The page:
It always seemed to me that length extensions are possible simply because no special operation is performed after the last operation - for instance in a Merkle-Damgård construction. Basically the MD construction makes sure that the hash state is secure after processing each block, and therefore the hash state can be directly used as the output of the hash function.
All the bits in the state should depend on all the input bits. That should mean that it will be as hard to find a hash with a short Hamming distance to an existing hash value as to find a hash with a much larger Hamming distance.
So if this reasoning is correct then any operation that:
- doesn't affect the security of the hash;
- cannot be reduced to the operation performed on each block;
should be able to turn a hash that allows length extension attacks to a hash that doesn't allow length extension attacks.
- Any problem with my reasoning? Is any bit flip enough for the full output of the hash (see note below)?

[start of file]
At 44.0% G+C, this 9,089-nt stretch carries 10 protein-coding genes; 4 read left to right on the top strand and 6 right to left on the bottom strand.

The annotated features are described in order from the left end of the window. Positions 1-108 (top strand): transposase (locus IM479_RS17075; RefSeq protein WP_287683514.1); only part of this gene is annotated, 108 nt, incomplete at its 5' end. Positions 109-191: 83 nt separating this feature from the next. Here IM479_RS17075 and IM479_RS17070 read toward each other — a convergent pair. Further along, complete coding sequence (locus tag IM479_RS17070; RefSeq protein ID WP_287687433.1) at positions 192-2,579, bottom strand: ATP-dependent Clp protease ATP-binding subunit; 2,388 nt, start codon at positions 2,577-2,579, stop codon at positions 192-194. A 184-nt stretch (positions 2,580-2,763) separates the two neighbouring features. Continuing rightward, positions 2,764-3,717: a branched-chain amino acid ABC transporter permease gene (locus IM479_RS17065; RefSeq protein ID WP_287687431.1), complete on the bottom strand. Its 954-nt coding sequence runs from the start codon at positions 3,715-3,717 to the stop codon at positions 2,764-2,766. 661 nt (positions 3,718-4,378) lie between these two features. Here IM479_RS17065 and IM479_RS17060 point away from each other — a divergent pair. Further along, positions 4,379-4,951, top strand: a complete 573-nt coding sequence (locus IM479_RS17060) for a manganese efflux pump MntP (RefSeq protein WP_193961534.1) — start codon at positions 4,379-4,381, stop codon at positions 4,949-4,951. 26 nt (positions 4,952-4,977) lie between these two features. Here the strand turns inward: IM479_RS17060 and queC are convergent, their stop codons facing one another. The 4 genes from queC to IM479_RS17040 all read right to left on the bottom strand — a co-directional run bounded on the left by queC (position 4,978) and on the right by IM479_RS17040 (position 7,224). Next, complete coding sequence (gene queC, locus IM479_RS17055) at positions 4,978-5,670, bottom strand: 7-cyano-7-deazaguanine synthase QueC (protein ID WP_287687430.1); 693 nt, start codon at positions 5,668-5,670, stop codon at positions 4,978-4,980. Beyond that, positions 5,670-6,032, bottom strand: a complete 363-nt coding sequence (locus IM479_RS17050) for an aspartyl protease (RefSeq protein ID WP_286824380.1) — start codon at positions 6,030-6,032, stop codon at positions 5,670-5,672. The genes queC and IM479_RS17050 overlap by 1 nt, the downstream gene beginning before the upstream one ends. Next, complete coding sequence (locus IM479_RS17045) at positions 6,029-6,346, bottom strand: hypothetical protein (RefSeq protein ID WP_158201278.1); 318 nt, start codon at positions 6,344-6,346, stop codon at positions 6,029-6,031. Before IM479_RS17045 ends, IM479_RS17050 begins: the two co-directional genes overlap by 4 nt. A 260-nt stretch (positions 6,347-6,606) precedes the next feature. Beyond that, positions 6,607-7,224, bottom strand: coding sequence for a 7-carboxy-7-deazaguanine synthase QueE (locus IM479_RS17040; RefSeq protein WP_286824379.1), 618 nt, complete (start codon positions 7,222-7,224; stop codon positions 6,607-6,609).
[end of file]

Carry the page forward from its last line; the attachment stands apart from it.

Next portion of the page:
- If it is that simple, is there any reason why it hasn't been performed on SHA-2? Were length extension attacks unknown or not seen as a problem?
- Would such a stupidly simple construction be an viable alternative to HMAC (with $K \| M$ as input message and a static size of $K$)?
Note: Flipping a single bit could do the trick if my reasoning is correct, but it has the drawback that partial hashes may not be affected. Flipping every bit - to get the complement of the hash value - should work as well - I think.